Accomplishing the feat in 54 Hours, Open Water Swimmer Sarah Thomas swam four laps of the English Channel just one year after completing her final treatment for Breast Cancer. She is the first person in history to swim four laps of the English Channel in a row that represents one of the greatest triumphs in human endurance.

She stepped into the water early last Sunday morning to take on the 130 mile challenge which she finished in 54 hours and finishing right at dawn on Tuesday morning (London Time).

She dedicated her feat of strength and endurance to “all the survivors out there.” After she came out of the water, in an interview with the BBC she said:

“I’m really just pretty numb. There was a lot of people on the beach to meet me and wish me well and it was really nice of them, but I feel just mostly stunned.”

During her last lap, she had to contend with choppy seas and ever-worsening conditions, she shared:

“My crew was really great about helping me out and keeping me strong. Every length had something that was really hard about it. Coming back from France the last time was definitely hard. It took forever and the current pushed me all over. I got stung in the face by a jellyfish and it wasn’t as cold as I thought it might be but it was still chilly.”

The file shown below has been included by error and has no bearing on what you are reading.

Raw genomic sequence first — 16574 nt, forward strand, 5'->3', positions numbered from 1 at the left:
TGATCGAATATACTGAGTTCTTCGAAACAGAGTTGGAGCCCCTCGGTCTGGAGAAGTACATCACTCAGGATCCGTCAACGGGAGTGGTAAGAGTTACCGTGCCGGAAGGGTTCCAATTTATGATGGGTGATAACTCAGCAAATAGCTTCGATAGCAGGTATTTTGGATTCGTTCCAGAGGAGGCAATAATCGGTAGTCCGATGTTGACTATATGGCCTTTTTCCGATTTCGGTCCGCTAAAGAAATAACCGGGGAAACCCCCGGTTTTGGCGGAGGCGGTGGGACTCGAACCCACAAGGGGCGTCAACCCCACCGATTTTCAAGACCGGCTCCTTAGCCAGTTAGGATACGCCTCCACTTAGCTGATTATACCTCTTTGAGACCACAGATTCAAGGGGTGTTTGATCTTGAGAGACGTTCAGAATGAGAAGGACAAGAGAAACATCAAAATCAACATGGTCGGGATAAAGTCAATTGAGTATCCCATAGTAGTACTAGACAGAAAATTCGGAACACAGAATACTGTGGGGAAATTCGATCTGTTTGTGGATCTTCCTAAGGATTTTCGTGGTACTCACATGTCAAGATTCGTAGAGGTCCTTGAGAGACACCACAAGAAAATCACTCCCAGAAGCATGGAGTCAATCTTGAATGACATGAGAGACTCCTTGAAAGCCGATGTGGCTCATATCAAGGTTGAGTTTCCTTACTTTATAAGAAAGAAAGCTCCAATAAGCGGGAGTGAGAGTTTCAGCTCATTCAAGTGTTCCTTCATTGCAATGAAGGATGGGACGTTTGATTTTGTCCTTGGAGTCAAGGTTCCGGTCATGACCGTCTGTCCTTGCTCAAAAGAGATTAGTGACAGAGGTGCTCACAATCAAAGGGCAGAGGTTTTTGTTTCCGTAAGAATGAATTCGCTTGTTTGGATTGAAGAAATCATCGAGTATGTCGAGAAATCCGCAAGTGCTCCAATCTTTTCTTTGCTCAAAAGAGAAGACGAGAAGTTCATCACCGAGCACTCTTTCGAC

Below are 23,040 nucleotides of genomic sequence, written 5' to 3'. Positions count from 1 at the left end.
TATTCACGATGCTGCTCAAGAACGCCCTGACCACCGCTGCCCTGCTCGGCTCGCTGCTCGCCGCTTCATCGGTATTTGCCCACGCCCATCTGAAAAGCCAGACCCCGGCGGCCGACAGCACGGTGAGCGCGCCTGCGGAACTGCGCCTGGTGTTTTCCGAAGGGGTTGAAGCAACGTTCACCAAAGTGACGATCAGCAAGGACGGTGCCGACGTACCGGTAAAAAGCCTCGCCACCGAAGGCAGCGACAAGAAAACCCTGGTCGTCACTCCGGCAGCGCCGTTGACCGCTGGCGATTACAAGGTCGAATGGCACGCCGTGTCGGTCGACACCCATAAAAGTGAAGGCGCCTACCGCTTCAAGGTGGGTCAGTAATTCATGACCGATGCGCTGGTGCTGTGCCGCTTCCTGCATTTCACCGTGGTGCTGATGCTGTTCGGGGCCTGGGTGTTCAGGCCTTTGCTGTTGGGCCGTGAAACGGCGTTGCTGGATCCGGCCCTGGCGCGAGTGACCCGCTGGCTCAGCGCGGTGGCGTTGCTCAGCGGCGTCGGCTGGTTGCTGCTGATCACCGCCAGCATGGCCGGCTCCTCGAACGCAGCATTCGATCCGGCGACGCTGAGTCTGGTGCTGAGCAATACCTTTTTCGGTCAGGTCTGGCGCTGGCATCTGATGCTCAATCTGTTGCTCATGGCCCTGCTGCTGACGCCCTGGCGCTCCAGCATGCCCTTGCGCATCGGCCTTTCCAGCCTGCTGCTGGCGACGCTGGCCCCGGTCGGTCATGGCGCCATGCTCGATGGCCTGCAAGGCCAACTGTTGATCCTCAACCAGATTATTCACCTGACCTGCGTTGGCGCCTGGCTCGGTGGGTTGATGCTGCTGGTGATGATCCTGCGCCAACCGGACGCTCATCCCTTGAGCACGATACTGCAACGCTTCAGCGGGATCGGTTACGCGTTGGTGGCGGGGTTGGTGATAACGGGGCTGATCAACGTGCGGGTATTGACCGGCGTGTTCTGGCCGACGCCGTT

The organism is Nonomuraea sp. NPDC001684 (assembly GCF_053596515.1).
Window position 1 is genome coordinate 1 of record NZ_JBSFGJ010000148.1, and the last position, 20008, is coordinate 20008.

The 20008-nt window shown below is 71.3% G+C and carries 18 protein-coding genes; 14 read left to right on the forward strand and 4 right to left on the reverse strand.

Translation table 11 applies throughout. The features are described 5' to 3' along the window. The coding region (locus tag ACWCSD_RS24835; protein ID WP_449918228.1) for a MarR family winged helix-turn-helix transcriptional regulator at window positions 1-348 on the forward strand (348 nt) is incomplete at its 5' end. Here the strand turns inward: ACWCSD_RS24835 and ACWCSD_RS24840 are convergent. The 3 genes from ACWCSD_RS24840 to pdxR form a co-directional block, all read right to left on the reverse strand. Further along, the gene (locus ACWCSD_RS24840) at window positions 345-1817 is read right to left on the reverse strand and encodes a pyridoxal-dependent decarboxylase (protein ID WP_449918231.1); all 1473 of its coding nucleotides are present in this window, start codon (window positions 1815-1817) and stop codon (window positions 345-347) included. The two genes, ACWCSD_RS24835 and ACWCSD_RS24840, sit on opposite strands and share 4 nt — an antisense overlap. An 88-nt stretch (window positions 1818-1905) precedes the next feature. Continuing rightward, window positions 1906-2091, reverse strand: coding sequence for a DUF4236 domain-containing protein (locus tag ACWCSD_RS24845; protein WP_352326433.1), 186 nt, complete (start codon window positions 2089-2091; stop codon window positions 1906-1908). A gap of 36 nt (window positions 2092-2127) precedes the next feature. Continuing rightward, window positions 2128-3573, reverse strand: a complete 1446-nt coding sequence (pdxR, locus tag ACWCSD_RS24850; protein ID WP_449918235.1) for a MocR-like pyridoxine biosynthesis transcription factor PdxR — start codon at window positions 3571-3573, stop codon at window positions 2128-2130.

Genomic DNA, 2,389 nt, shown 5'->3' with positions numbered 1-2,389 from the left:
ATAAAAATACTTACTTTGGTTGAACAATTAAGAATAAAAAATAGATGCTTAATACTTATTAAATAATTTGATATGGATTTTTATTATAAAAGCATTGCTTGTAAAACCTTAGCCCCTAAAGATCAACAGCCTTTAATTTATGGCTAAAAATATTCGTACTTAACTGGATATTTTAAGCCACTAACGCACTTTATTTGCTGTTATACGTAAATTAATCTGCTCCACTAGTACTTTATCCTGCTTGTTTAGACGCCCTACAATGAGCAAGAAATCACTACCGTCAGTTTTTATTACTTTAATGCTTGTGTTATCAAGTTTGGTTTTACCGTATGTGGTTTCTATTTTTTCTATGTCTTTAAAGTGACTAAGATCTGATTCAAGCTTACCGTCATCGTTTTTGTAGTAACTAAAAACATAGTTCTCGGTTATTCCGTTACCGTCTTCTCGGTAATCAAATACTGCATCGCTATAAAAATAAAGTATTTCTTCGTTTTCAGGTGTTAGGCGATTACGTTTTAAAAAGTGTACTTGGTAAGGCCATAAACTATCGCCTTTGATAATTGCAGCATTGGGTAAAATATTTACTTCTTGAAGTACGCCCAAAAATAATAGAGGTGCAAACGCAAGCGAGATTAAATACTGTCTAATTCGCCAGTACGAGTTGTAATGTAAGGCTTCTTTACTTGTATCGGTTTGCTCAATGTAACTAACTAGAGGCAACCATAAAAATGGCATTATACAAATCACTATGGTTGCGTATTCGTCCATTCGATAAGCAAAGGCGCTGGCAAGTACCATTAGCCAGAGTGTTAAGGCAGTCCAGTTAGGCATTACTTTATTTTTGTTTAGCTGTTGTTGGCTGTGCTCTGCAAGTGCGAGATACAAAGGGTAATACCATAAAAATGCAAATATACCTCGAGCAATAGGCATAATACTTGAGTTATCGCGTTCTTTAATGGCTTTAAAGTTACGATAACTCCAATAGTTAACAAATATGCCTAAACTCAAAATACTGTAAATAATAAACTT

Her accomplishment since finishing has been making waves (pun intended) around the world as millions of people in the swim community, cancer survivors, friends, family, supporters and people who haven’t even heard the name “Sarah Thomas” responded with praise and cheers for her strength and resilience in accomplishing this challenge.

Thomas has become the sole member of a unique club in being the only person to complete four laps of the English Channel without stopping. There are four swimmers who have crossed the channel three times without stopping but she is the first to complete four.

For Thomas, swimming was a way to help her cope with her cancer treatment. Her nutrition and fuel during the swim consisted of a protein drink with electrolytes and caffeine mixed in that she had a small dose every 30 minutes. This was in a bottle that her swim crew tied to a rope and thrown to her when the crew could catch her attention. At the end of each lap, Thomas had a 10-minute rest period before she would start again.

Her finish was emotional for Thomas along with her family, race crew, friends, and official observers who were inspired by her feat of strength. Now that her marathon swim is finished, Thomas has already started her next marathon, bed.

By Dirk Smith

Photo by Jon Washer Photography